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A Person of Privilege?
Lois Lerner was too clever by half.

Lois Lerner

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Fred Thompson

Lois Lerner, the IRS official in charge of tax-exempt groups, took her too-clever-by-half act to Congress yesterday and may have waived her right to claim her Fifth Amendment privilege in the process. Appearing before the House Oversight and Government Reform Committee, she couldn’t resist citing a little history, bragging on her public service, instructing the committee as to the purpose of the Fifth Amendment, and proclaiming her innocence of everything the committee might be interested in — all before asserting her Fifth Amendment privilege.

Chairman Darrell Issa (R., Calif.) was a bit taken aback. He had never seen anybody try that before. Neither had I. Witnesses and lawyers know, or should know, that you can’t selectively invoke the Fifth Amendment — that is, partially testify. That is why, if a decision is made to take the Fifth, a lawyer will instruct his client to invoke it after almost every question, after identity is established, out of an abundance of caution. You don’t want your client to unintentionally waive the privilege.

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The reason for the “selectivity” rule is to prevent the distortion of the record or the perversion of justice. What if a witness testified as to his side of the story and then took the Fifth on cross-examination? No fair. So now Issa is planning to call her back and take the position that she waived the privilege and must testify or, presumably, face contempt charges. So did she waive the privilege? As you might expect, the matter is not quite as simple as it appears.

As best I can remember, there is no case on point involving a congressional hearing. Although court cases, both criminal and civil, are applicable, though somewhat different standards are applied, the general rule as to waiver is as I’ve stated. Even in the court decisions, however, there is probably no case on point. As I stated, people simply don’t usually get themselves in this position. Also, the cases are very fact-specific.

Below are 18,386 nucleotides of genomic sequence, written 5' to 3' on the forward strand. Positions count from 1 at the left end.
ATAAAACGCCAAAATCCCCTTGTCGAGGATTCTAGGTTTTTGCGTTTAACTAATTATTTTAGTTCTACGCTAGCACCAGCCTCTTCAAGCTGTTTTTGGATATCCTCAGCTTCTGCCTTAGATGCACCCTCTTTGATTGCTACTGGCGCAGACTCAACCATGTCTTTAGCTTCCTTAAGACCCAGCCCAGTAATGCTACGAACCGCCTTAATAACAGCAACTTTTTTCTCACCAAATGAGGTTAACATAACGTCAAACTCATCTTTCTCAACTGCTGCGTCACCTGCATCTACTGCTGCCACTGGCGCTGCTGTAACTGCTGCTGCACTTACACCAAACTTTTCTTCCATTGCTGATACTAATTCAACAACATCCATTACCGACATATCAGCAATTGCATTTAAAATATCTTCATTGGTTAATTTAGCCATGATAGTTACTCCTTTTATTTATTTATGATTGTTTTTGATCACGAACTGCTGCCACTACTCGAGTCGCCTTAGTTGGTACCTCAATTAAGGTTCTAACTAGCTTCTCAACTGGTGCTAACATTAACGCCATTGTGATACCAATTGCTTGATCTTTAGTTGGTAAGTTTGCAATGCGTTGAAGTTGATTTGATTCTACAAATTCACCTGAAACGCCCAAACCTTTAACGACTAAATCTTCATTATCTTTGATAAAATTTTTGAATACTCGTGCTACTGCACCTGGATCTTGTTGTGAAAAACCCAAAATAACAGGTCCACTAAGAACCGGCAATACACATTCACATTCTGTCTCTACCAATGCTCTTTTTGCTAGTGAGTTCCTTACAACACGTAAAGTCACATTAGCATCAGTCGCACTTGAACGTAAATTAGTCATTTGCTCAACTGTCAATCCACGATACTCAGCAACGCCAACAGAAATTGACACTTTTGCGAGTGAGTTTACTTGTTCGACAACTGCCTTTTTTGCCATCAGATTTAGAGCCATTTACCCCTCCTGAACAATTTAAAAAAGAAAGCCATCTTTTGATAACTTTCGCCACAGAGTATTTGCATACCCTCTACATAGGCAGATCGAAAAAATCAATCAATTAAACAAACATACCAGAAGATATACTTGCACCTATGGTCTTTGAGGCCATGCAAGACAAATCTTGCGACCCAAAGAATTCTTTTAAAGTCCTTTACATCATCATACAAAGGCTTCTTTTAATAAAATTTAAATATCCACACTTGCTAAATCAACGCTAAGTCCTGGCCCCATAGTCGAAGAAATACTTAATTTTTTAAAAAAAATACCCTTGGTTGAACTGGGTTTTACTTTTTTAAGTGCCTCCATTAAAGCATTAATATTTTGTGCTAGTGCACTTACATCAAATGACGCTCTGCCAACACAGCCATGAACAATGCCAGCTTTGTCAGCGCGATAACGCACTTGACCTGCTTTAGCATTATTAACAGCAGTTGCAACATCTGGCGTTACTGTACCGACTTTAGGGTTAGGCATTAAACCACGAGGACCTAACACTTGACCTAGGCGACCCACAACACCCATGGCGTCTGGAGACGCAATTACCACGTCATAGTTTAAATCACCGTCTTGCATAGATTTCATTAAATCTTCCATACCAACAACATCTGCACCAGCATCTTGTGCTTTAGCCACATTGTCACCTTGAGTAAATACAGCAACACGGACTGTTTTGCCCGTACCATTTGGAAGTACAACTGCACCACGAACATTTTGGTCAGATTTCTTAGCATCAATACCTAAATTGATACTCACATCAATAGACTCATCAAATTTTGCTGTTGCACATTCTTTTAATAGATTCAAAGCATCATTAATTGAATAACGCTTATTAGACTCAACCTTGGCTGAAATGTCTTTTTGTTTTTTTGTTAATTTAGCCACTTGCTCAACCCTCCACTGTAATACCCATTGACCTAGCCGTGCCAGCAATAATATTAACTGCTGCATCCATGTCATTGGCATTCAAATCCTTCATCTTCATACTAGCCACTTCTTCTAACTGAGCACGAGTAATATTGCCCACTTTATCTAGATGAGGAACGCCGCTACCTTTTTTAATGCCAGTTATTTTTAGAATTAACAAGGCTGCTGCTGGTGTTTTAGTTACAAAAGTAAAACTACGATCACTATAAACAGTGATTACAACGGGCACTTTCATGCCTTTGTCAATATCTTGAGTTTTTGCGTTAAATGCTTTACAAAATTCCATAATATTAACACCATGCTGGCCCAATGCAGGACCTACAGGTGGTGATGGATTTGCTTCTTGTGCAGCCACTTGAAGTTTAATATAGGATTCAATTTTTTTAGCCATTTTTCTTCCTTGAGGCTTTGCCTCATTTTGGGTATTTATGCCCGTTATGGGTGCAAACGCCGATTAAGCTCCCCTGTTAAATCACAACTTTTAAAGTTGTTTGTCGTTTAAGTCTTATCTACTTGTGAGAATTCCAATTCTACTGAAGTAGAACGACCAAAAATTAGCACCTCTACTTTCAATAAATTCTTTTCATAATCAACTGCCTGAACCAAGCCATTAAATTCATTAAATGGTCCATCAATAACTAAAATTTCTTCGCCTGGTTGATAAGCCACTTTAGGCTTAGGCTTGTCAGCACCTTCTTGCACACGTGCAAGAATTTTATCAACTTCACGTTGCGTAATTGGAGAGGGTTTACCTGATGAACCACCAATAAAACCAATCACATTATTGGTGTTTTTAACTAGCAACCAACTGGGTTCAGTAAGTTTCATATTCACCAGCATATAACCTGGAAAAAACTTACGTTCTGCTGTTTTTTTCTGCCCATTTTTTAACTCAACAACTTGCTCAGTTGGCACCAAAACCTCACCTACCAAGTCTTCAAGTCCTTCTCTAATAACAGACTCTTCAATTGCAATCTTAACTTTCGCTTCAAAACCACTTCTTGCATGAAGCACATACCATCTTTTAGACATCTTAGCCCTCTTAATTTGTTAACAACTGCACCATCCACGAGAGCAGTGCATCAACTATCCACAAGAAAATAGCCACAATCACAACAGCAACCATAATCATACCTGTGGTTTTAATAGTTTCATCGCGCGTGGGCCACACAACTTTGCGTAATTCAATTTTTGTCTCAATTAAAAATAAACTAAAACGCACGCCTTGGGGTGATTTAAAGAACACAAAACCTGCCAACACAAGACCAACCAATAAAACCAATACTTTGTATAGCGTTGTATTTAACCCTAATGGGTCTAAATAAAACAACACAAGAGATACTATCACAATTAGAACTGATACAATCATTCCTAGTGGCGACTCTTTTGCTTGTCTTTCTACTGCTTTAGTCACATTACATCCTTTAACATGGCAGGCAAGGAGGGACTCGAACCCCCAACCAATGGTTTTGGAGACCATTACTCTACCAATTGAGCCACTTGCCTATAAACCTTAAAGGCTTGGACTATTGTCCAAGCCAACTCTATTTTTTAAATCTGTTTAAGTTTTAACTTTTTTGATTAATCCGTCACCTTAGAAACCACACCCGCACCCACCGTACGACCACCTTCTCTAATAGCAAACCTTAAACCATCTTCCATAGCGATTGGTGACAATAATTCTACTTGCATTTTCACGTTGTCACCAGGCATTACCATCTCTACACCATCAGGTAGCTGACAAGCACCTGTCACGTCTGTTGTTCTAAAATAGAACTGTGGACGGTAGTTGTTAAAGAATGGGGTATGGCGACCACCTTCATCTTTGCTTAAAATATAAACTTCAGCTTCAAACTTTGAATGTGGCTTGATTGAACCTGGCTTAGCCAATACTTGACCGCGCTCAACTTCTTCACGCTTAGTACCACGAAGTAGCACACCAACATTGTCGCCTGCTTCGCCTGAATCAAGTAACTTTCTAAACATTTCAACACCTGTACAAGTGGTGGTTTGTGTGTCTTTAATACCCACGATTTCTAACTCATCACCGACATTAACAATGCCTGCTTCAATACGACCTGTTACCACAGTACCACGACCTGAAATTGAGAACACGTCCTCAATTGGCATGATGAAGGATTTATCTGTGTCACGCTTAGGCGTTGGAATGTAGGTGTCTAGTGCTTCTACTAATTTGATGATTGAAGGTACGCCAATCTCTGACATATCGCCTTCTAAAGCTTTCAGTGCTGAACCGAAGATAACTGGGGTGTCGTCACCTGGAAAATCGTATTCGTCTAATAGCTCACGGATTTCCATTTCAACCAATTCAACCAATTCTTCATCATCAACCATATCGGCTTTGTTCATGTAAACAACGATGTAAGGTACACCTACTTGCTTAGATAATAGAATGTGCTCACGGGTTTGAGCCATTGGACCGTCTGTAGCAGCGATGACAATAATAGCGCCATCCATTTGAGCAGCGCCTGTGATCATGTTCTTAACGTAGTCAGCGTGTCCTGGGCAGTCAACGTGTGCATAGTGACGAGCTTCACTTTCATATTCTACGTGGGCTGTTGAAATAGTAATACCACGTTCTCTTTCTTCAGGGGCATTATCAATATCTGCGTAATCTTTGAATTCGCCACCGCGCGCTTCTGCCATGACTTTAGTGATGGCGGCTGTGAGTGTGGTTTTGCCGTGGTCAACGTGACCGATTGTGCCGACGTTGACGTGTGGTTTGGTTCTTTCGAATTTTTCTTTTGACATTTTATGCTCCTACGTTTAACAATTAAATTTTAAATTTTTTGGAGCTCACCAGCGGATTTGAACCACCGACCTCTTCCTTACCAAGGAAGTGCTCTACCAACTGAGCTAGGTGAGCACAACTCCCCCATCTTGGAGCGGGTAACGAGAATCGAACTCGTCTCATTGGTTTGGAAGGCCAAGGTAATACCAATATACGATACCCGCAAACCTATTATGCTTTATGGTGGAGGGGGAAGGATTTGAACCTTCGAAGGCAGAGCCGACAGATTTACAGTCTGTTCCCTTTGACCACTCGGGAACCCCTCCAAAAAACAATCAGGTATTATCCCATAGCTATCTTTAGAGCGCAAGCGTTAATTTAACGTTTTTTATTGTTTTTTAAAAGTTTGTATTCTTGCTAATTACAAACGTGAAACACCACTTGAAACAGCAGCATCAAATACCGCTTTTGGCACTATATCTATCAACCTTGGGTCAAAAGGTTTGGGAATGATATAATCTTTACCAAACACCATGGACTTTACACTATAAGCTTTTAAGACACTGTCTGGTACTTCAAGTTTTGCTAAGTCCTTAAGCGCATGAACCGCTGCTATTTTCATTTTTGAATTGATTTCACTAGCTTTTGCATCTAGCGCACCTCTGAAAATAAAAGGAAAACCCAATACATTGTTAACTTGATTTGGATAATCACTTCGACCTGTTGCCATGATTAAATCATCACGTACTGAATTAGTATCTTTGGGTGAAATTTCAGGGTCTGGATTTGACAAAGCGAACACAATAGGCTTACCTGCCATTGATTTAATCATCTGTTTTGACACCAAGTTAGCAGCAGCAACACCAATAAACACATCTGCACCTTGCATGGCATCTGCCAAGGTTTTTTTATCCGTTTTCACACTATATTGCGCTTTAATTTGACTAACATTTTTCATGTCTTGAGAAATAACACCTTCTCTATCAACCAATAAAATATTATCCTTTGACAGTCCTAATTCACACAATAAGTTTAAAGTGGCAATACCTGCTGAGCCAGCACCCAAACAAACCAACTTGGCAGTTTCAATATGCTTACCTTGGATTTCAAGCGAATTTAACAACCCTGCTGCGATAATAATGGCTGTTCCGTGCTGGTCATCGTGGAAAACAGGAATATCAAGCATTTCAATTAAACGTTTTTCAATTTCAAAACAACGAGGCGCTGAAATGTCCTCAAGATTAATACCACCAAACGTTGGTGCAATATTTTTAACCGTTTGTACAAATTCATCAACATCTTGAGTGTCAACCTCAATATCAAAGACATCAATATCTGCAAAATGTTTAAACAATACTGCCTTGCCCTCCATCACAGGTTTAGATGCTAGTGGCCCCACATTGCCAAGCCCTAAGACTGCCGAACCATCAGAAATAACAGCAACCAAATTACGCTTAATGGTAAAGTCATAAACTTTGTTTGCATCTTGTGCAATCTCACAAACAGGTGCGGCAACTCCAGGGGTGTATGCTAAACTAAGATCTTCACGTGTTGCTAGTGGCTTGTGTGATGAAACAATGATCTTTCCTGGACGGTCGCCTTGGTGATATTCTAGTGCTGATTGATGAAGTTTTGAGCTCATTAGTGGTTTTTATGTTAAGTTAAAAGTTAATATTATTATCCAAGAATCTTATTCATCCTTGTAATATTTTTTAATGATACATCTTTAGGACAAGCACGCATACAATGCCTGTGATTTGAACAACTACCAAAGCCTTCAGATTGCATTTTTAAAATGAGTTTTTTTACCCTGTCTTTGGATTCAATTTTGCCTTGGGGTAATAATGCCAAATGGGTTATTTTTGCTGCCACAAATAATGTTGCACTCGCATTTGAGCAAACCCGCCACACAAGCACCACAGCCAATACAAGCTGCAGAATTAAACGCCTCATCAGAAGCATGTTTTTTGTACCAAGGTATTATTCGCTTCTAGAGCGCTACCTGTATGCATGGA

No two cases are alike. However, in light of the purpose of the waiver rule, I think Ms. Lerner has a real problem. And it’s not just because of the statement she made yesterday. Apparently, Ms. Lerner made statements to the committee or committee staff before yesterday, either in person, answering written questions, or both, regarding the committee’s IRS-targeting investigation. The courts have held that a person can be deemed to have waived the privilege in prior testimony if the testimony was part of the “same proceeding.” Seems pretty clear that it was: For example, one court has held that grand-jury testimony was part of the same proceeding as the subsequent trial. So if, in prior testimony, she revealed an incriminating fact, the privilege cannot be invoked to avoid discussion of the details.

Then add the fact that Issa got her to verify at least some of her prior written statements yesterday, and supplement that with her statement as to her innocence, etc., and one must conclude that she may pay dearly for her little moment of indulgence. It was about as clever as planting a question in an out-of-the-way conference on a Friday afternoon in order to have the scandal dribble out mainly unnoticed. It may well get the same results.

— Fred Thompson is a former U.S. senator from Tennessee.



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